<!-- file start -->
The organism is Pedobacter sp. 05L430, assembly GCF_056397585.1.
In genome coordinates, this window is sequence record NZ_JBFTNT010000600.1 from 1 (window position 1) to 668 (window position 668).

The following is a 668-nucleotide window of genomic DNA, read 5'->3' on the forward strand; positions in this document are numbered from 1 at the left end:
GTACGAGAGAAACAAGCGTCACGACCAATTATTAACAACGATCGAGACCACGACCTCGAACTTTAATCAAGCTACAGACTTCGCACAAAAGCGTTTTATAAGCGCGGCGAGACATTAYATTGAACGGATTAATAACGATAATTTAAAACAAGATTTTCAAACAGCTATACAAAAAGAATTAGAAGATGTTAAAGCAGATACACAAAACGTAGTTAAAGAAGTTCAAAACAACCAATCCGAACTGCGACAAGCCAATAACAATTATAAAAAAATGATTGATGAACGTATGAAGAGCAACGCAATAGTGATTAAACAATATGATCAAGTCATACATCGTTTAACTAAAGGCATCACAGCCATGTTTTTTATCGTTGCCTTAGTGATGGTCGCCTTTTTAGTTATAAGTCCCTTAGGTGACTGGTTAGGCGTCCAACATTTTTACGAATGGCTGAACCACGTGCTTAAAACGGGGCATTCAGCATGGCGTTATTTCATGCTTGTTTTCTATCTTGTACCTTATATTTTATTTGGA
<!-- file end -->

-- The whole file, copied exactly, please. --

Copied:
The organism is Pedobacter sp. 05L430, assembly GCF_056397585.1.
In genome coordinates, this window is sequence record NZ_JBFTNT010000600.1 from 1 (window position 1) to 668 (window position 668).

The following is a 668-nucleotide window of genomic DNA, read 5'->3' on the forward strand; positions in this document are numbered from 1 at the left end:
GTACGAGAGAAACAAGCGTCACGACCAATTATTAACAACGATCGAGACCACGACCTCGAACTTTAATCAAGCTACAGACTTCGCACAAAAGCGTTTTATAAGCGCGGCGAGACATTAYATTGAACGGATTAATAACGATAATTTAAAACAAGATTTTCAAACAGCTATACAAAAAGAATTAGAAGATGTTAAAGCAGATACACAAAACGTAGTTAAAGAAGTTCAAAACAACCAATCCGAACTGCGACAAGCCAATAACAATTATAAAAAAATGATTGATGAACGTATGAAGAGCAACGCAATAGTGATTAAACAATATGATCAAGTCATACATCGTTTAACTAAAGGCATCACAGCCATGTTTTTTATCGTTGCCTTAGTGATGGTCGCCTTTTTAGTTATAAGTCCCTTAGGTGACTGGTTAGGCGTCCAACATTTTTACGAATGGCTGAACCACGTGCTTAAAACGGGGCATTCAGCATGGCGTTATTTCATGCTTGTTTTCTATCTTGTACCTTATATTTTATTTGGA